I love languages, we can learn so much about our own if we look into the past to see where the word came from. For example, while this is disputed in linguistic circles, the term “walrus” most likely came from two Dutch words. The first word is walvus or whale in English and the second ros or horse in English.
Literally the meaning of walrus is “Whale-Horse”.
I bet you didn’t know that. Now, when your family gathers for Memorial Day you can wow them with that fact AND direct them to your favorite faith blogger at the same time. ^_^
But we as Christians use a word that I’m sure most don’t even know the definition, let alone the root or etymology. This word is
We sing about it, we quote scripture with it, we “say grace” before we eat. But…have you ever thought about what it means?
According to Webster’s dictionary, Grace means “Unmerited Favor”. While you all are saying duh to that, let’s look how far back we can get to see just how unmerited it can be.
The earliest known use of the word in Hebrew (from the Old Testament) comes in the form of CHEN, but its root word is the word CHANAN. This means particularly “Stooping down in kindness to another as a superior to an inferior” (Strongs 2603).
The Greek however, comes in the form of CHARIS (sound familiar?) which is our root for the word charity. The word CHARIS in Greek has the root of CHAIRO which means “Happy or Glad” (Strongs 5463).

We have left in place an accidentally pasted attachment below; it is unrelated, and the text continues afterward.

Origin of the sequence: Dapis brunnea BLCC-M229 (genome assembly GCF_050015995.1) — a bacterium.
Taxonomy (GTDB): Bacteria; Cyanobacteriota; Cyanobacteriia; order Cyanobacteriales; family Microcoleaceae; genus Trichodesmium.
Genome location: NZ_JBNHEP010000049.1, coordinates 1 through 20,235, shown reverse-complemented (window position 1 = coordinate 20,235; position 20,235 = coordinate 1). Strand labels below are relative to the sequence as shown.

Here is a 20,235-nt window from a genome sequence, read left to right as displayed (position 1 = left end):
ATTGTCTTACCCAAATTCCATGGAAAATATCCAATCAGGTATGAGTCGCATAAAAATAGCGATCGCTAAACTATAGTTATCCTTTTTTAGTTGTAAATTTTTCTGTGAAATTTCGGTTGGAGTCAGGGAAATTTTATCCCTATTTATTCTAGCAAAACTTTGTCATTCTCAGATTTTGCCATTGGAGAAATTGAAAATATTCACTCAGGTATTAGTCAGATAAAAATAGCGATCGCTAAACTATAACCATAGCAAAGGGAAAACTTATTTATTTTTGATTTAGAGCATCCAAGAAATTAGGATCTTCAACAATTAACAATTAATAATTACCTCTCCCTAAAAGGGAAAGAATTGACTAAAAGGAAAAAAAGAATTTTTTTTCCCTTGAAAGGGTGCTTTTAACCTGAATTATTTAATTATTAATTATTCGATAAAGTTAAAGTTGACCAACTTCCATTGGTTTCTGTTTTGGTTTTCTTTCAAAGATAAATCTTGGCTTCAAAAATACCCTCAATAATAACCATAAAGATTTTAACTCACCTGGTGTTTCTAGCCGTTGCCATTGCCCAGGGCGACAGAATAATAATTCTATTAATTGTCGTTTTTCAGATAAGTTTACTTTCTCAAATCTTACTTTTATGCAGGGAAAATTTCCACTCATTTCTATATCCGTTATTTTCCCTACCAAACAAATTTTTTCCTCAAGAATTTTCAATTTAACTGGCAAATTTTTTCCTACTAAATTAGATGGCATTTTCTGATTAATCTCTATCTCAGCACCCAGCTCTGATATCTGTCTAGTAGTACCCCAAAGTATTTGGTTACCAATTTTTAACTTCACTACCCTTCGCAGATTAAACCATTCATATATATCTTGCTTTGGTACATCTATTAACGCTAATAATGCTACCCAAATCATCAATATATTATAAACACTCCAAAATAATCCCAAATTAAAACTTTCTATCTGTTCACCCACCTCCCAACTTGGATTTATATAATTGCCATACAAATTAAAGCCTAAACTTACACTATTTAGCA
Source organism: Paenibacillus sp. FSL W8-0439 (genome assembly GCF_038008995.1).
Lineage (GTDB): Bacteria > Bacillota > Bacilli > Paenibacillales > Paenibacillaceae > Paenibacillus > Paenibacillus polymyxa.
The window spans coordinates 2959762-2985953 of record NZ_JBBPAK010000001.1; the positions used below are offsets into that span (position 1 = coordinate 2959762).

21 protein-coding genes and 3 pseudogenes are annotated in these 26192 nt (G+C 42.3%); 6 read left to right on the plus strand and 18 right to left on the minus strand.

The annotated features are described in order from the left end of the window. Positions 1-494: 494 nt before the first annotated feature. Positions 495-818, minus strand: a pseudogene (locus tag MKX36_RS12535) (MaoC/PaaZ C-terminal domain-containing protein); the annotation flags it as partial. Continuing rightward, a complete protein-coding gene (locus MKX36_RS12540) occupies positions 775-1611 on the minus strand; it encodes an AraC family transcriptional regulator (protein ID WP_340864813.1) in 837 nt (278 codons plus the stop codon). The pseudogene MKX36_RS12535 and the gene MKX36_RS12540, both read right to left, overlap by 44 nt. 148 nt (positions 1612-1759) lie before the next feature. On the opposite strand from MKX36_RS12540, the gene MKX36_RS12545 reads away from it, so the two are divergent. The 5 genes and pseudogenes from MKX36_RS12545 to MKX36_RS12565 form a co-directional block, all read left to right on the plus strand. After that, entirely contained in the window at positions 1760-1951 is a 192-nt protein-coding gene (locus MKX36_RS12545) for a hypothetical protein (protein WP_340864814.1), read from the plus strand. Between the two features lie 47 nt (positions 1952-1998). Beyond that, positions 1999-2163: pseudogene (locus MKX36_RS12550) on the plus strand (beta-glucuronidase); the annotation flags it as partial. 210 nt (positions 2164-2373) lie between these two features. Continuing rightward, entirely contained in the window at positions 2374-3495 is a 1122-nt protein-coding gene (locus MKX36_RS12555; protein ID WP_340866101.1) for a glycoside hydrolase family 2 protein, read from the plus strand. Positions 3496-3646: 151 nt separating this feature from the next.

So what can we get from all of this? What can we understand more from all of this?
Every time we are met with a blessing, a direct answer to prayer or a miracle, God is Happily extending his Favor in an act of servant leadership. The same way Christ washed the Apostle’s feet before the last supper.
Let’s dwell on this for just a bit, Mark 10:45 tells us “For even the Son of Man came not to be served but to serve, and to give his life as a ransom for many.” If you’ve been a Christian for any length of time you know that Christ was a servant on this Earth and we are to follow His example. But He was simply following the example His Father set beforehand. Our God and King in all His glory, is above all a servant leader.
The Apostle Paul tells us “Let us then with confidence draw near to the throne of grace [Favor], that we may receive mercy and find grace [Favor through God’s servant leadership] to help in time of need.” Hebrews 4:16.
See, while everyone else in Greece and the ancient civilizations feared their gods with trembling, it is quite obvious through our own actions that we don’t fear the living God enough. This is most likely due to the fact that we are given grace and favor from an all powerful God who would rather be a servant than a dictator.
Humans are inherently selfish, and subconsciously we take advantage and take for granted every good thing we have. It’s no wonder God gets angry with us consistently.
So remember, the word “grace” has a very powerful meaning, and I hope by reading this we don’t forget it again.